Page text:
"jcr:lastModified":	{
        "jcr:primaryType":"oak:Unstructured",
        "type":"Date"
      }
    }
  }	
}

Above index definition makes use of various features supported by property index

  • declaringNodeTypes - As the query involves nodes of type app:Asset index is restricted to only index nodes of type app:Asset
  • orderedProps - As the query performs sorting via order by clause index is configured with property names which are used in sorting
  • properties - For ordering to work properly we need to tell the type of property

For implementation details refer to OAK-2005. Following sections would provide more details about supported features

Index Definition

Lucene index definition is managed via NodeStore and supports following attributes

type
Required and should always be lucene
async
Required and should always be async
fulltextEnabled
For Lucene based property index this should always be set to false
declaringNodeTypes
Node type names whose properties should be indexed. If not specified then all nodes would indexed if they have properties defined in includePropertyNames. For smaller and efficient indexes its recommended that declaringNodeTypes should be specified according to your query needs
includePropertyNames
List of property name which should be indexed. Property name can be relative e.g. jcr:content/jcr:lastModified
orderedProps
List of property names which would be used in the order by clause of the query
includePropertyTypes
Used in Lucene Fulltext Index
For full text index defaults to String, Binary
List of property types which should be indexed. The values can be one specified in PropertyType Names
blobSize
Default value 32768 (32kb)
Size in bytes used for splitting the index files when storing them in NodeStore
functionName
Name to be used to enable index usage with native query support

Property Definition

In some cases property specific configurations are required. For example typically while performing order by in query user does not specify the property type. In such cases you need to specify the property type explicitly.

Property definition nodes are created as per there property name under properties node of index definition node. For relative properties you would need to create the required path structure under properties node. For e.g. for property jcr:content/metadata/format you need to create property node at path <index definition node>/properties/jcr:content/jcr:lastModified

"properties":
  {
    "jcr:primaryType":"oak:Unstructured",
    "jcr:content":
    {
      "jcr:primaryType":"oak:Unstructured",
      "jcr:lastModified":
      {
        "jcr:primaryType":"oak:Unstructured",
        "type":"Date"
      }
    }
  }	
type
JCR Property type. Can be one of Date, Boolean, Double or Long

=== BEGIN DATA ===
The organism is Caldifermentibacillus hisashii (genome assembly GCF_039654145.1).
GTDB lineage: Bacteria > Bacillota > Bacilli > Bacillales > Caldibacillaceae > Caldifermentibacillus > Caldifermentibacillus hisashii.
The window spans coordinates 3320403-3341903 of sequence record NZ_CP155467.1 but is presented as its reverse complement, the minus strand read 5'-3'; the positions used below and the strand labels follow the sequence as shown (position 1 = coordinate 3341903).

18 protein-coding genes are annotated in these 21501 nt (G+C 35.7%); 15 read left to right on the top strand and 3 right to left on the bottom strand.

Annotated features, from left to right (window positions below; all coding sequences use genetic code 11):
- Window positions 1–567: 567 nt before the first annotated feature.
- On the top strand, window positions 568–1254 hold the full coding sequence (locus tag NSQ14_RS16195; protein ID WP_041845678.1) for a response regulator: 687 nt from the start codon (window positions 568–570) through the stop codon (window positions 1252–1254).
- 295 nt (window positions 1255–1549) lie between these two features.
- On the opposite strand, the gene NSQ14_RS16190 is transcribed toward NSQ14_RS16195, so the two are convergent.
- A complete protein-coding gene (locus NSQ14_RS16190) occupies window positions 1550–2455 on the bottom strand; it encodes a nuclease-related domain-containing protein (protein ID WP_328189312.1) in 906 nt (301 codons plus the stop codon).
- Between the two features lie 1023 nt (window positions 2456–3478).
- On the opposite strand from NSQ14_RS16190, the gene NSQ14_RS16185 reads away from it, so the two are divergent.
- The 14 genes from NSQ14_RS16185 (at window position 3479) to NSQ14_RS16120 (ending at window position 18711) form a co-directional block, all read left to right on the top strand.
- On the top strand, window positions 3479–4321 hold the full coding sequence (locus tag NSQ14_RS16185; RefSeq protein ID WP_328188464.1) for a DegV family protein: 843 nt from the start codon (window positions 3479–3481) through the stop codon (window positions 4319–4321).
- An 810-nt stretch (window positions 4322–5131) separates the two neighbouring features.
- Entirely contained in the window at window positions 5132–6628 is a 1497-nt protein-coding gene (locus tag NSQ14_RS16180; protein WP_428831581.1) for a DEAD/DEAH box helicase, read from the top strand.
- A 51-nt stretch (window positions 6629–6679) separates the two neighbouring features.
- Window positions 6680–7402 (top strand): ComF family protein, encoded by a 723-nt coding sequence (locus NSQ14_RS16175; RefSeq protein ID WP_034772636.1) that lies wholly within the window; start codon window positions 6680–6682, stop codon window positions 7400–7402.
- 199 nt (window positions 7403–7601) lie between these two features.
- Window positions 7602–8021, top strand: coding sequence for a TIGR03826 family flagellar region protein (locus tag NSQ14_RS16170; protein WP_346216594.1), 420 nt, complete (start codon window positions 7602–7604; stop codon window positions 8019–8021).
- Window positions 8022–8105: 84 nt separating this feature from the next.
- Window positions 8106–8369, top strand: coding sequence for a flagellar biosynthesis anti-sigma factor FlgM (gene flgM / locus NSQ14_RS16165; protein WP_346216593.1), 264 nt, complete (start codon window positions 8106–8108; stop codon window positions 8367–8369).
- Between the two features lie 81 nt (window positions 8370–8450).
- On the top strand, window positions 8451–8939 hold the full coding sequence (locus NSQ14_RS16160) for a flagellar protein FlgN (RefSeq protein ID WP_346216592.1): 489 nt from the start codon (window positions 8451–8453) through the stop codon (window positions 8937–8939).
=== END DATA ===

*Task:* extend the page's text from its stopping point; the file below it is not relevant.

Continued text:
boost
The boost value. Defaults to 1.0
Since 1.0.9

Ordering

Lucene property index provides efficient sorting support based on Lucene DocValue fields. To configure specify the list of property names which can be used in the order by clause as part of orderedProps property.

If the property is of type other than string then you must specify the property definition with type details

Refer to Lucene based Sorting for more details.

LuceneIndexProvider Configuration

Some of the runtime aspects of the Oak Lucene support can be configured via OSGi configuration. The configuration needs to be done for PID org.apache .jackrabbit.oak.plugins.index.lucene.LuceneIndexProviderService

OSGi Configuration

enableCopyOnReadSupport
Enable copying of Lucene index to local file system to improve query performance. See Copy Indexes On Read
localIndexDir
Directory to be used for when copy index files to local file system. To be specified when enableCopyOnReadSupport is enabled
debug
Boolean value. Defaults to false
If enabled then Lucene logging would be integrated with Slf4j

Non Root Index Definitions

Lucene index definition can be defined at any location in repository and need not always be defined at root. For example if your query involves path restrictions like

select * from [app:Asset] as a where ISDESCENDANTNODE(a, '/content/companya') and [format] = 'image'

Then you can create the required index definition say assetIndex at /content/companya/oak:index/assetIndex. In such a case that index would contain data for the subtree under /content/companya

Native Query and Index Selection

Oak query engine supports native queries like

//*[rep:native('lucene', 'name:(Hello OR World)')]

If multiple Lucene based indexes are enabled on the system and you need to make use of specific Lucene index like /oak:index/assetIndex then you can specify the index name via functionName attribute on index definition.